Author Topic: What caving related thing did you do today?  (Read 72086 times)

Offline mikem

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Re: What caving related thing did you do today?
« Reply #425 on: October 05, 2020, 10:58:10 am »
Watching other people's videos of water flowing into main entrance of swildons & out of wookey (& Gough's) - I went flood kayaking...

Offline The Old Ruminator

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Re: What caving related thing did you do today?
« Reply #426 on: October 05, 2020, 02:03:39 pm »
Watching other people's videos of water flowing into main entrance of swildons & out of wookey (& Gough's) - I went flood kayaking...

Smiling at the trouble a certain ex-doctor got into trouble with his wife for going down Swildons's yesterday. They had to exit via the hollow tree.

Offline mikem

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Re: What caving related thing did you do today?
« Reply #427 on: October 05, 2020, 02:19:08 pm »
They weren't the only ones.

Offline The Old Ruminator

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Re: What caving related thing did you do today?
« Reply #428 on: October 05, 2020, 06:44:45 pm »
Looking at photos of Fairy Cave Quarry. Withyhill was extremely active with a stream gushing out of the entrance pipe. I do hope that any further silting has not been too bad. We might have to swim over to the dig tomorrow.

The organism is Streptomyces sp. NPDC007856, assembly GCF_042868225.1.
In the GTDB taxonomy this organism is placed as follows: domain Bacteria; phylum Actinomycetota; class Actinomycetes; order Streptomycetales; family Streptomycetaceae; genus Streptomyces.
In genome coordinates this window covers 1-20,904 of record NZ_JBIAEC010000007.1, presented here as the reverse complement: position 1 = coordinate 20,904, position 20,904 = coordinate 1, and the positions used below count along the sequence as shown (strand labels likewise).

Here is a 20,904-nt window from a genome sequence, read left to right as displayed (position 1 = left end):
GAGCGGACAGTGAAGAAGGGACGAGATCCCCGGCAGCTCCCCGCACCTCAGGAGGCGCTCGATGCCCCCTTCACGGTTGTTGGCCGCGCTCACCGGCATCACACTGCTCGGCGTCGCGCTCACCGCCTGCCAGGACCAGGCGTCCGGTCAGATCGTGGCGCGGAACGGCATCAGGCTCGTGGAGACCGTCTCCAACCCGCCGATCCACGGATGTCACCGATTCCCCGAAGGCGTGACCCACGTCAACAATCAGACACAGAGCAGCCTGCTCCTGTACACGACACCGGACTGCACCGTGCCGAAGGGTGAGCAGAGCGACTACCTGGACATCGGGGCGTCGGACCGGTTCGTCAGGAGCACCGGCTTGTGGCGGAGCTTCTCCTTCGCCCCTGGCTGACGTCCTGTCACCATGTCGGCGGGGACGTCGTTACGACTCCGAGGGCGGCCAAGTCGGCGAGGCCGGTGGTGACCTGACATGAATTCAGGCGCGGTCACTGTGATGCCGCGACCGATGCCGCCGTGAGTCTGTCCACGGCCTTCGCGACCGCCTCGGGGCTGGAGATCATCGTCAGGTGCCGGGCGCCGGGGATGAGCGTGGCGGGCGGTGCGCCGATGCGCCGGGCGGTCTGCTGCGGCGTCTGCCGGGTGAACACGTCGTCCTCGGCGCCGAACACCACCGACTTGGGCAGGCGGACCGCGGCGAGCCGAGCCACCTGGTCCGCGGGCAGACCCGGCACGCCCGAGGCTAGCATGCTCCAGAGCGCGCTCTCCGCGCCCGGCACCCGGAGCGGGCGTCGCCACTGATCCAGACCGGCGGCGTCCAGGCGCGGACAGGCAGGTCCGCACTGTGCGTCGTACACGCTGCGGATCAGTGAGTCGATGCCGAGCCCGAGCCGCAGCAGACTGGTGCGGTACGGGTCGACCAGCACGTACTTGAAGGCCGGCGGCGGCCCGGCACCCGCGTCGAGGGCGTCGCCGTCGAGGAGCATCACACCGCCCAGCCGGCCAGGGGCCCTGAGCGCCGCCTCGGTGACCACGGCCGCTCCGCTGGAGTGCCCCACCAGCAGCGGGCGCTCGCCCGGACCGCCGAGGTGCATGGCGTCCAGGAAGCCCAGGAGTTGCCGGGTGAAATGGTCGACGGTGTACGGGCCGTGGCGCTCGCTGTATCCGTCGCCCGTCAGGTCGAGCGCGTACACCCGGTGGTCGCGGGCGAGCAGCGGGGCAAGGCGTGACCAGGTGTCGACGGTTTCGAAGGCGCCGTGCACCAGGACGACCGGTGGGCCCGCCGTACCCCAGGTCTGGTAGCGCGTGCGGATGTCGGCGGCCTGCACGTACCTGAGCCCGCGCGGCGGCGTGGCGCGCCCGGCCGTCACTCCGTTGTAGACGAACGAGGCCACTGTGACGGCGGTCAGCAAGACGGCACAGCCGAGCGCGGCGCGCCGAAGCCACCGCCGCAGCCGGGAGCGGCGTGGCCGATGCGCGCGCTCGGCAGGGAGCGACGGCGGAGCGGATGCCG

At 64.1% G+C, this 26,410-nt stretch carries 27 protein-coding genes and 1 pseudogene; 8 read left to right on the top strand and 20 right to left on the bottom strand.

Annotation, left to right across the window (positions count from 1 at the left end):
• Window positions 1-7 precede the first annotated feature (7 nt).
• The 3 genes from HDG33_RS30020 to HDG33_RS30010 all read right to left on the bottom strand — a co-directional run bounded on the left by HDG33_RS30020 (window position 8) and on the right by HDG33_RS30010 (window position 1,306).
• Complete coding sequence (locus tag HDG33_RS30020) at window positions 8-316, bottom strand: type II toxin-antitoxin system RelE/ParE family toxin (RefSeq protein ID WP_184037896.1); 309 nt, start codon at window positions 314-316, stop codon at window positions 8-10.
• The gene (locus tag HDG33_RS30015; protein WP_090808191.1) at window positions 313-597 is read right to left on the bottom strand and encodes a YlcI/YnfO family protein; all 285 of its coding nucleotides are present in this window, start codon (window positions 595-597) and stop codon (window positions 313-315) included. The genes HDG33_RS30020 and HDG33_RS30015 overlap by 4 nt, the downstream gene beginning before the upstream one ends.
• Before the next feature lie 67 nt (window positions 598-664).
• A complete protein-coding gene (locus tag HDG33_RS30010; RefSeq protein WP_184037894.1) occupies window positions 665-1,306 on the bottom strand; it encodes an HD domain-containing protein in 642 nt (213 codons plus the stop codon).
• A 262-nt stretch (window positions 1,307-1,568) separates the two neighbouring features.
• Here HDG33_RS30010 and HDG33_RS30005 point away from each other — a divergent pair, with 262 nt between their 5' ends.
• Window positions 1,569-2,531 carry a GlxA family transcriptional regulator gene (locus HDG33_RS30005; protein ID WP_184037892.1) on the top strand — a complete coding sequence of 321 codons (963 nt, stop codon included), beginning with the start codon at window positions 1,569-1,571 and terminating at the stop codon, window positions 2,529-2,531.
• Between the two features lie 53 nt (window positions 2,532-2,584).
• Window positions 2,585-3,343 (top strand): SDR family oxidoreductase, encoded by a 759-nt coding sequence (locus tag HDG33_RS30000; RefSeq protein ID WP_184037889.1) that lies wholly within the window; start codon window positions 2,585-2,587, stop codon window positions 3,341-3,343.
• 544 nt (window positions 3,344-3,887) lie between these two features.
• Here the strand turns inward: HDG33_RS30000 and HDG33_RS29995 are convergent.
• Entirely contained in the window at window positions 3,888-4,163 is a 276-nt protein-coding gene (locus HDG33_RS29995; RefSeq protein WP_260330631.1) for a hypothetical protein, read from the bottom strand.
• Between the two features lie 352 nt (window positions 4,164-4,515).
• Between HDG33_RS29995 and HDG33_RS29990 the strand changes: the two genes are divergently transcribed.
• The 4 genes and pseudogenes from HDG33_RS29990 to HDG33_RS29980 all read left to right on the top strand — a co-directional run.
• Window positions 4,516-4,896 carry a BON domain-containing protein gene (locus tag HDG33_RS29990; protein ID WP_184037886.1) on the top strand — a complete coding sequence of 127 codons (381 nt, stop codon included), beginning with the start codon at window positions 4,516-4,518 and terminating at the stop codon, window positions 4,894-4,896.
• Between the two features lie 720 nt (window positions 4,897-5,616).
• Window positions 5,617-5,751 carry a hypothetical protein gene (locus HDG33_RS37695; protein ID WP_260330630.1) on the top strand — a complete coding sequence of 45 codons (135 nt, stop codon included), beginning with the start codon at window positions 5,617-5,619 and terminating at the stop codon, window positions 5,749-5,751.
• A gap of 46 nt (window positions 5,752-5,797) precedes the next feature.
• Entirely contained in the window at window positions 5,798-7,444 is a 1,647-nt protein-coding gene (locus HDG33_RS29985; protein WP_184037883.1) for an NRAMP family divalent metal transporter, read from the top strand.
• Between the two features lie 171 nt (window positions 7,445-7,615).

Offline ZombieCake

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Re: What caving related thing did you do today?
« Reply #429 on: October 06, 2020, 07:44:49 pm »
I repaired the spine, which had just about completely fallen off, of my somewhat worn copy of Cave Hunting by Boyd Dawkins. Bit of glue and some elastic bands to hold things while they set and now a lot less disintegrated looking!

Online PeteHall

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Re: What caving related thing did you do today?
« Reply #430 on: October 13, 2020, 08:33:36 pm »
Well, we've finally finished the paper mache cave!











The distance between stupidity and genius is measured only by success.

Offline aricooperdavis

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Re: What caving related thing did you do today?
« Reply #431 on: October 13, 2020, 09:23:30 pm »
That's amazing! Next year's hidden earth Art Salon entry right there :thumbsup:

Offline The Old Ruminator

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Re: What caving related thing did you do today?
« Reply #432 on: October 14, 2020, 09:42:02 am »
Photographed in Hillwithy Cave at FCQ.

Online JoshW

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Re: What caving related thing did you do today?
« Reply #433 on: October 14, 2020, 12:43:16 pm »
listened to the BCA AGM debate (to see how badly Rostam had made me sound by editing) and then voted in the ballot.

Offline braveduck

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Re: What caving related thing did you do today?
« Reply #434 on: October 14, 2020, 06:20:00 pm »
Made some new digging buckets and drag trays . :)

Online PeteHall

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Re: What caving related thing did you do today?
« Reply #435 on: November 15, 2020, 07:04:15 pm »